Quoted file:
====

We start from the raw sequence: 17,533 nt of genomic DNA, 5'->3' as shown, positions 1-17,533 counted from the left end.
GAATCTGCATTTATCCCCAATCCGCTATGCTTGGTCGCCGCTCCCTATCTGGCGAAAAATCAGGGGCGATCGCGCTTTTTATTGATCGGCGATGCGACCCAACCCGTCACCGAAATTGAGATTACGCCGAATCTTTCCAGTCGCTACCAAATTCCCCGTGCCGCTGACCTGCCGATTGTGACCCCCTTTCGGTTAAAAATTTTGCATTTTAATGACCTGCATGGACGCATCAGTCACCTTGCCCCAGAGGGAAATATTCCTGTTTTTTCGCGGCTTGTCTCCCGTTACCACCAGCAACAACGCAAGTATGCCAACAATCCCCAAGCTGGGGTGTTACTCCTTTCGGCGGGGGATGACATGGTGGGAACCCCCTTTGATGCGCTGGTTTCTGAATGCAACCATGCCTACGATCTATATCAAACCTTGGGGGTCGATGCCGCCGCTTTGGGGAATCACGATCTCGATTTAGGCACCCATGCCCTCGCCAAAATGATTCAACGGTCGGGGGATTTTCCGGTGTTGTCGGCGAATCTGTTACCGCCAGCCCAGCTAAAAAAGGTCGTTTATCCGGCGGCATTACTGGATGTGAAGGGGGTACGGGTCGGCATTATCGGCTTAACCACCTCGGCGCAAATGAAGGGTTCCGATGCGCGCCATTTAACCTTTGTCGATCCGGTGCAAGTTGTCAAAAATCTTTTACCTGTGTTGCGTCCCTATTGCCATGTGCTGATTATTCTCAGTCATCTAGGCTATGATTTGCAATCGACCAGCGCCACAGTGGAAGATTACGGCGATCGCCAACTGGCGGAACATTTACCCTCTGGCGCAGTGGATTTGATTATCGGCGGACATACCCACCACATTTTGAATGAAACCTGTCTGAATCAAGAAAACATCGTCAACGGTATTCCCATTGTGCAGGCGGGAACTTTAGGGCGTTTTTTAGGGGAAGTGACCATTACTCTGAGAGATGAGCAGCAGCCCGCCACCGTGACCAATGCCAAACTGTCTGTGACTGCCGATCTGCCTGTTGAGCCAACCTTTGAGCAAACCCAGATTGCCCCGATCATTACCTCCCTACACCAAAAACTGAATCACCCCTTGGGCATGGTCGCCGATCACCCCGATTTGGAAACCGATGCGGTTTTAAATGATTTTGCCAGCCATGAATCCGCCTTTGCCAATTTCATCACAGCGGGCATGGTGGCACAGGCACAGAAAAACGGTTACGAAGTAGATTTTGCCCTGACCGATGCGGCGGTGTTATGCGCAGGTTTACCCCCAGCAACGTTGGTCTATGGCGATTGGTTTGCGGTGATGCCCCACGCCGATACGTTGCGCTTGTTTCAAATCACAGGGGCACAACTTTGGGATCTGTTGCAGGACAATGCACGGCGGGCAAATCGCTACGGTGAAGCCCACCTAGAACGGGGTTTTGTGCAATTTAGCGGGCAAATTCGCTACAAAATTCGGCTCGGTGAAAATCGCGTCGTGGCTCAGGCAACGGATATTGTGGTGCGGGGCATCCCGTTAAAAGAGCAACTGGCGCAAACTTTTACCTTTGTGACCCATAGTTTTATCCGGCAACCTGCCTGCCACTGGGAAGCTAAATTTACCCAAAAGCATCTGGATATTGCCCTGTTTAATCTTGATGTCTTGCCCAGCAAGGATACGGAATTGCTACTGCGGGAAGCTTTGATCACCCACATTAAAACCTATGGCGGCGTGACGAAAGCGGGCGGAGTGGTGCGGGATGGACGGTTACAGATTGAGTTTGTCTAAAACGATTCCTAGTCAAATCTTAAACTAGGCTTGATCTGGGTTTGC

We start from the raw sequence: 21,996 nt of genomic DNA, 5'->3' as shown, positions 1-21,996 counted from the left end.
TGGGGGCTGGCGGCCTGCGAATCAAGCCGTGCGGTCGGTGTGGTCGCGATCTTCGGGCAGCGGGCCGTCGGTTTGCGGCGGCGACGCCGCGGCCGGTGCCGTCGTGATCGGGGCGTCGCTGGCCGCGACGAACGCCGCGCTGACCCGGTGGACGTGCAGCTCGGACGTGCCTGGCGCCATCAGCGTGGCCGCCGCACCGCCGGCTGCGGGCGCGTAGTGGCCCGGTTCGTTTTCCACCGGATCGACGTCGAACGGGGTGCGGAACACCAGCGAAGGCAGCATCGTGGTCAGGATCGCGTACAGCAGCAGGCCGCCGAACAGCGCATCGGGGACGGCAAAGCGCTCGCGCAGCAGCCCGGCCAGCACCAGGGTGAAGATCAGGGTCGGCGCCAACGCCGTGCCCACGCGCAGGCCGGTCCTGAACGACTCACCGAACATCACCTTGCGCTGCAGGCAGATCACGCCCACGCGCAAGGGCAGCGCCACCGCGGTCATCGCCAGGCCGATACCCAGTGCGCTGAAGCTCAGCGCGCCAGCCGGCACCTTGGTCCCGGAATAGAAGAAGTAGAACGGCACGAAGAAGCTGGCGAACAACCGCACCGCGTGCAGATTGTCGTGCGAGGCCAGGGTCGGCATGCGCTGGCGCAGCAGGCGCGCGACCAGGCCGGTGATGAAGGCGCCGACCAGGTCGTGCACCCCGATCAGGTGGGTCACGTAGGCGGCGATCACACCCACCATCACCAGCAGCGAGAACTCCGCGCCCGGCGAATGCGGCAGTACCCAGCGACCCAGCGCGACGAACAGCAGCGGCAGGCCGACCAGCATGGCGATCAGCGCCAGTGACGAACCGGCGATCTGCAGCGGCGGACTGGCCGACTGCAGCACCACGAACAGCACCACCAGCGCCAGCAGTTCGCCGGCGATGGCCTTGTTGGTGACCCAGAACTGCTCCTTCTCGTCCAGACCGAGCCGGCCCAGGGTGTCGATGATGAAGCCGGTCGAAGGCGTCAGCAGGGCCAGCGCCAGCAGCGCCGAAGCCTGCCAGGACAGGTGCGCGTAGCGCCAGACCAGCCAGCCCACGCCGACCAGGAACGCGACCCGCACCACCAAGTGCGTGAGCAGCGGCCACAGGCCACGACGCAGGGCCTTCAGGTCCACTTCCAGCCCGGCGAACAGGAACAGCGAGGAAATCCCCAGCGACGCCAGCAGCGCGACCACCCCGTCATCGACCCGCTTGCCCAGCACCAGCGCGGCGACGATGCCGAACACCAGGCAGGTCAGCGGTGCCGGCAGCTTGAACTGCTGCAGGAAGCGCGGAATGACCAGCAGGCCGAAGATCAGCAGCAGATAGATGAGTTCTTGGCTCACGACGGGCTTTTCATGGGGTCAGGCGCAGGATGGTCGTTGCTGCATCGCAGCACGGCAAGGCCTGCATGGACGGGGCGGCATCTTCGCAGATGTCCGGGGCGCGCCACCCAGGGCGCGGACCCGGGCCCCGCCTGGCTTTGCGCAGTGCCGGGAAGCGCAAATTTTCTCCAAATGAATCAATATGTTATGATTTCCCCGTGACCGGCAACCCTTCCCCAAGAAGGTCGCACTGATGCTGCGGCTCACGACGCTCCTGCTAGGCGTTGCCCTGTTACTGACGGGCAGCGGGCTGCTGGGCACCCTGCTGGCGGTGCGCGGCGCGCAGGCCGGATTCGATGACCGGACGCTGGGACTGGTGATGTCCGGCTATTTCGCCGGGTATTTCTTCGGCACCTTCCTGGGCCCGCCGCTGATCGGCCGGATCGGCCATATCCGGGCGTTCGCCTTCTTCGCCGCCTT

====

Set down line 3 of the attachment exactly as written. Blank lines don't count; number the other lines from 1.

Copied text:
We start from the raw sequence: 21,996 nt of genomic DNA, 5'->3' as shown, positions 1-21,996 counted from the left end.